The anonymous developer seeking to construct single-family homes around the Given Institute has proposed shrinking those houses by about 1,000 square feet each, according to an amended application.
The proposal, submitted by Haas Land Planning on behalf of SC Acquisitions, LLC, also adjusts the building envelopes of potential homes in order to save a number of trees on the site.
The city’s community development department is still recommending denial of the application and is asking for either the removal or the drastic shrinking of the home that would be between the Given conference center building and a bluff overlooking the Hallam Lake Nature Preserve.
On Wednesday, a joint session of the city’s Planning and Zoning and Historic Preservation commissions will hold a second public hearing on the Given development proposal before making a recommendation to Aspen City Council.
At the first hearing, held on Jan. 4, the plan was widely panned by members of both commissions and the public.
Criticisms included the number of trees that would be cut down, the development bonuses sought and the overall effect the homes would have on the park-like setting around the Given.
Council will hold its first public hearing on the proposal Jan. 24.
The Given Institute, a conference center located in the West End neighborhood, opened in 1973 to host medical research seminars. The property is currently owned by the University of Colorado and is under contract to the anonymous developer for $13.8 million.
The university has been trying to sell the property for the last year and a half, looking to the potential eight-figure sale for relief from declining state funding.
The potential buyer is proposing to subdivide the 2.25-acre site on a bluff overlooking Hallam Lake into four lots. One of those lots would contain the 12,000-square-foot conference center, while the other three would be for single-family homes.
If the development plan is approved, the owner would agree to a voluntary historic designation for the Given building, known for its modernist architecture, and would offer the city of Aspen an option to buy the building for $3.75 million.
The developer’s original application asked for three 5,500-square-foot homes, with the ability to increase the sizes to 5,750 square feet with the landing of transferable development rights. Underlying zoning would limit the size of those homes to around 4,500 square feet each.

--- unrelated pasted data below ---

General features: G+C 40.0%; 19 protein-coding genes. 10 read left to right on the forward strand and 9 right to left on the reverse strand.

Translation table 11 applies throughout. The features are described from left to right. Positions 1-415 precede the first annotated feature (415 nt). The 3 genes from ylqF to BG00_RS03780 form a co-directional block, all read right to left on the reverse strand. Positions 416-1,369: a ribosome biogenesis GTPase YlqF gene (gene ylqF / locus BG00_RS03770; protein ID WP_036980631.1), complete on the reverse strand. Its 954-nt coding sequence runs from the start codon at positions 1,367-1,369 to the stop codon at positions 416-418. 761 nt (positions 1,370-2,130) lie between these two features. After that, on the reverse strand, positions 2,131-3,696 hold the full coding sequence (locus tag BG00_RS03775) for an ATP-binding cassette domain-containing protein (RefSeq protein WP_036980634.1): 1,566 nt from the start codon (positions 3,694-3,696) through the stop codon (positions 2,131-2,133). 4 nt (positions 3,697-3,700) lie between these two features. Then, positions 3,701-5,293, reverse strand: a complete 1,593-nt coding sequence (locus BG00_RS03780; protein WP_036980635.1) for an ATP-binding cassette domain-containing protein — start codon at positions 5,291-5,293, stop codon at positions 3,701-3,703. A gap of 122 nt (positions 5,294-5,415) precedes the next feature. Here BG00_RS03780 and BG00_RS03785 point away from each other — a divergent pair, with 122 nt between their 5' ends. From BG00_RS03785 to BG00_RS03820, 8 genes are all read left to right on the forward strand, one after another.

The new proposal scales back the size of the proposed homes to the limits of the underlying zoning.
The new proposal also includes a 22-foot setback from the edge of the bluff, which is greater than the city’s required 15-foot setback.
Certain exemptions from residential design standards are still sought by the application. The developer also asks for 10 years of vested rights, instead of the standard three years. Vested rights are the amount of time the development approval is valid.
The new proposal also would see the developer commission a hydrology study before a building permit could be issued. The study would examine potential impacts the development would have on springs coming out of the bluff that feed Hallam Lake.
In the city’s staff memo to commission members, historic preservation officer Amy Guthrie wrote that “the revised application includes several changes that are clear improvements ... [But] despite the positive changes, staff is unable to support the site plan that is submitted.”
Guthrie’s memo provides two development scenarios that might gain city staff support. One would see the lot directly behind the Given included in the sale to the city and preserved as open space. The allowable development on that lot could then be transferred to the other two lots, allowing those homes to reach 5,750 square feet. The other suggested scenario would have the home behind the Given built small enough not to affect any trees on the lot and transferring the unused development rights to the other homes on the site.